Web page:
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Saturday, September 26, 2020
SHENZHEN, China, Nov 11 2010 (IPS) - Labour unrest appears to be far from over in southern China, although striking workers at the Japanese-owned Ricoh Elemex factory in Bao’an district in this city were recently forced back to work by local officials accompanied by around 400 armed police officers.
Several workers there told IPS that the their strike ended on Oct. 27, after 15 days. Two days later, around a dozen armed police were still keeping watch. One officer, who did not want to give his name, said they had been assigned to guard the factory and its 1,300 workers for over a week to prevent another strike.
But although this particular strike – the latest against the backdrop of labour unrest this summer – has ended, workers and activists in the Pearl River Delta region say that all signals point to more unrest because workers are struggling with stagnant wages and lack of overtime hours amid rising inflation pressures.
“Workers lives are very hard at the moment,” Bao’an labour activist Zhang Zhiri told IPS. “Extra orders are down sharply since the financial crisis abroad and workers can’t get overtime. Their wages are rising a little but they can’t keep up with inflation.”
According to China’s National Bureau of Statistics (NBS), China’s consumer price index (CPI) rose 3.6 percent in September compared to the same period last year and was expected to rise in October, though NBS officials said on Nov. 2 that inflation for 2010 would likely be around 3 percent.
“Workers here get about the same amount of pay as what workers in the Yangtze River Delta region and in central China can get,” said Zhang. “But inflation here is much higher compared to those areas.”
According to a survey by the All-China Federation of Trade Unions, 25 percent of China’s workers have not had a pay raise in more than five years, says a Nov. 2 report in the state-run ‘Global Times’ newspaper.
To discourage copycat strikes, a near-total domestic media blackout was imposed on the latest strike at the Ricoh plant in Shenzhen, with no national or provincial coverage in Guangdong province allowed by authorities. At least two reporters from Shenzhen newspapers were able to report on the strike after it ended, IPS confirmed.
One 21-year-old worker at the Ricoh plant named Fu said that workers were encouraged to strike by mid-level management who feared they would be fired during a forthcoming merger with a larger Ricoh plant nearby.
Fu and other workers, who did not want to give their names, said that the company promised a pay rise of 100 yuan (15 U.S. dollars) per month on top of the basic salary of 1,100 yuan (165 dollars), and that anyone let go because of the merger would get 3,000 yuan (449 dollars) in severance pay plus one month’s basic salary.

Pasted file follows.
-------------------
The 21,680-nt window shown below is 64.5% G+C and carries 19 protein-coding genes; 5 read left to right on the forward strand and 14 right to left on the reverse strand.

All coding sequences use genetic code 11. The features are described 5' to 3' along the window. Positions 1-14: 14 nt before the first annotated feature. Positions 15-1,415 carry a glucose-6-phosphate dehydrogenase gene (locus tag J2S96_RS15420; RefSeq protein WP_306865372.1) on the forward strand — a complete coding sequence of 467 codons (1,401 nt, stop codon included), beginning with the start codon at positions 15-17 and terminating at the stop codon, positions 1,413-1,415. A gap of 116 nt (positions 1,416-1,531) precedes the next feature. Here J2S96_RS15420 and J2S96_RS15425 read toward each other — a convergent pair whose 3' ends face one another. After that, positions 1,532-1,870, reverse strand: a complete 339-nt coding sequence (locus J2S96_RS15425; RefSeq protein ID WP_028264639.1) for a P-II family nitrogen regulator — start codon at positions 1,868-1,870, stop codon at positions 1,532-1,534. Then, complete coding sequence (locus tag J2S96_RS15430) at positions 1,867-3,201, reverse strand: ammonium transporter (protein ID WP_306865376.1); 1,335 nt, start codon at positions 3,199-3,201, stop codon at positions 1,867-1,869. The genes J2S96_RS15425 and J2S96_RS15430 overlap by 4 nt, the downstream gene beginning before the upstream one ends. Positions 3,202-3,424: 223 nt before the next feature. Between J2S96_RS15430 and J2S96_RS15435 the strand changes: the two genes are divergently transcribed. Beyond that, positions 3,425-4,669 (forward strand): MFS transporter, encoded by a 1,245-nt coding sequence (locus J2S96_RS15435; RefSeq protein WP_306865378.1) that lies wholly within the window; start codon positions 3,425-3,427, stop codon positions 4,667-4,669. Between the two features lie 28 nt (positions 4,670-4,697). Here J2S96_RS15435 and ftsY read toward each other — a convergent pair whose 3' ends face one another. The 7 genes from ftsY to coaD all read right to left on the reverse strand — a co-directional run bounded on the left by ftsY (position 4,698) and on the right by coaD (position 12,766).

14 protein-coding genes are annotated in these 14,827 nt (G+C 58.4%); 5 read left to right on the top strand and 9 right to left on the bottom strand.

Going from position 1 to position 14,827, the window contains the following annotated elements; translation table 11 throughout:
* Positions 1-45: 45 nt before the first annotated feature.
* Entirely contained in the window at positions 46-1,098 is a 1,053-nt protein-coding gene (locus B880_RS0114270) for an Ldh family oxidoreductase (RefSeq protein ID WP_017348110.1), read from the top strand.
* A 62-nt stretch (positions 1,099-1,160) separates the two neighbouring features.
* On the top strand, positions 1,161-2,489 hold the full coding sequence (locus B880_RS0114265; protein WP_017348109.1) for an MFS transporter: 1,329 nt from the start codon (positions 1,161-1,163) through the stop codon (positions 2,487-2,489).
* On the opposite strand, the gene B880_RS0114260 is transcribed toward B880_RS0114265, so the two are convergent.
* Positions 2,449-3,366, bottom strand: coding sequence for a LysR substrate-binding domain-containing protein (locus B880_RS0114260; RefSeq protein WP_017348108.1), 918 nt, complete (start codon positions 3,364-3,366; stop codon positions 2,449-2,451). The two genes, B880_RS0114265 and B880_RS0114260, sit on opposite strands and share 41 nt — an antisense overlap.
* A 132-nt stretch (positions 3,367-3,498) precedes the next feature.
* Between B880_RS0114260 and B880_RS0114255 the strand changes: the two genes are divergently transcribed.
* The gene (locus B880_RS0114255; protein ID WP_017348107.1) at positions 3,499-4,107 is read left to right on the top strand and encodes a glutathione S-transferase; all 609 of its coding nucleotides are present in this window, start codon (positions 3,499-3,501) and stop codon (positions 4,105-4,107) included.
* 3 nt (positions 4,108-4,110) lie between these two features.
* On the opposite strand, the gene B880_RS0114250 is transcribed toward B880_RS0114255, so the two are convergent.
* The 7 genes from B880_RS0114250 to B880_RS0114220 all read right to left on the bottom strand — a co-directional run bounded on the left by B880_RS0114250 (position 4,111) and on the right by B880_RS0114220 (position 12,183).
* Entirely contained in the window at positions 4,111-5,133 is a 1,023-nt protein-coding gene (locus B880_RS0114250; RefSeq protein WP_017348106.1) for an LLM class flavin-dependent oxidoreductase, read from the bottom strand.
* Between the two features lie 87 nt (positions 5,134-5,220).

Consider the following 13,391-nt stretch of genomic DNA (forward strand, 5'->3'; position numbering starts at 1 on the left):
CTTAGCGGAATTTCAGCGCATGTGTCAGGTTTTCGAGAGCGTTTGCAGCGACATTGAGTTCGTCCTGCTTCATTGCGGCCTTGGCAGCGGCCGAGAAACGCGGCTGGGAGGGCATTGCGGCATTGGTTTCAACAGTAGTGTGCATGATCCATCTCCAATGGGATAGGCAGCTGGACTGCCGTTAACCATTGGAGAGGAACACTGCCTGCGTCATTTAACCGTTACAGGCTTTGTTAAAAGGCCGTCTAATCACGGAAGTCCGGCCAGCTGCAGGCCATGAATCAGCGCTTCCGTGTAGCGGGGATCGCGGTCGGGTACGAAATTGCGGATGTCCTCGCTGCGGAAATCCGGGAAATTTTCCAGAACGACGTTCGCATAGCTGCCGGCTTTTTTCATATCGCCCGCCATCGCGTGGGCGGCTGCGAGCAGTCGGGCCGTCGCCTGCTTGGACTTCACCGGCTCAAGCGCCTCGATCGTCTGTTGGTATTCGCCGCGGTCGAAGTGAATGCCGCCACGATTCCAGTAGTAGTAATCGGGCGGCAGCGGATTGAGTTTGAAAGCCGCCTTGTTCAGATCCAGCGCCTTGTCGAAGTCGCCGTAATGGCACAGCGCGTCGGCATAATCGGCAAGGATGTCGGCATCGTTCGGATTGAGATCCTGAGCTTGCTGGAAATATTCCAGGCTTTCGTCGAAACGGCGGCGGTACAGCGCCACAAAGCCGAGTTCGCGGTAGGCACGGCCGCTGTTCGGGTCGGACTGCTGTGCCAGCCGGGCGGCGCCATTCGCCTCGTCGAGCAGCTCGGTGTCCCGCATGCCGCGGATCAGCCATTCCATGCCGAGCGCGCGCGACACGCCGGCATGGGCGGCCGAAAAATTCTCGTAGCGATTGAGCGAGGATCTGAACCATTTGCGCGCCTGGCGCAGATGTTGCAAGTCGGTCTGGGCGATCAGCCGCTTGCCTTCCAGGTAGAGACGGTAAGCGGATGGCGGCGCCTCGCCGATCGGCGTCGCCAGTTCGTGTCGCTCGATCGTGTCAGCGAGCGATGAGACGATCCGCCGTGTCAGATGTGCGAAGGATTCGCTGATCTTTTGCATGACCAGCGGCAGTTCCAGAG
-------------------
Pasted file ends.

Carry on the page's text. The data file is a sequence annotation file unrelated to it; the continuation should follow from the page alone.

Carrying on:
“We are not satisfied with the result,” Fu said.
The strikers also demanded a new chairman of the factory’s labour union since the current one also serves as vice president there, but this was rejected. The strikers said that workers at the larger Ricoh factory nearby also tried to strike, but that management control at that plant was too strong.
“The government has repressed this strike,” said one worker, refusing to give his name. “We just want higher wages like other people get paid in factories nearby.”
Fu said that the new wages are supposed to be paid on Nov. 20. “If we don’t get the wage they promised, we’ll have another strike. They’ve lied to us before.”
By the end of September, Guangdong’s provincial government was expected to release new regulations that would allow workers to democratically elect representatives to their company labour unions.
But according to activists here, pressure from the Hong Kong manufacturing associations as well as local Chinese business federations had caused provincial officials to shelve the idea for the time being.
Zhu Jiang, a labour activist in Shenzhen’s Longgang district, told IPS that similar regulations about democratic consultation that were supposed to have been in by now at companies in Shenzhen municipality have also been put on the back burner.
“Once the policy on collective consultation comes out, workers will be able to require more,” Zhu said. “This will make it hard on both businesses and some government departments.”
At the Honda plant in Foshan where the summer strikes started, labour relations are tentatively getting better, workers there told IPS. On Oct. 22, the company met with workers to discuss the election of representatives to their labour union, and the first round of voting has started.
“Things are going smoothly now, but we’ll wait to see what happens,” said Honda worker Deng Yufei, 23. “We won’t know of the real impact until the election is finished.”
Zhu says that the recent suicides at Foxconn plants in Shenzhen and the strike at Honda this summer showed that workers will eventually find ways to express their opinions, no matter what regulations are in place. “Workers need ways to find their voice, but the truth is they have fewer and fewer ways to speak out,” Zhu said. “If conditions don’t change, there will be more cases like (strikes and suicides).”
Zhang believes the real issue to be addressed is Chinese workers’ inability to elect independent labour unions.
“The draft regulations don’t allow for independent third- party labour representation,” Zhang said. “Most Chinese labour unions can’t really perform their duties to workers. Most of the time the workers’ side is represented by government labour unions or a labour union organised by the company. How can a puppet labour union organised by the company represent the workers? It is ridiculous.” (With additional reporting by Qu Yunxu.)
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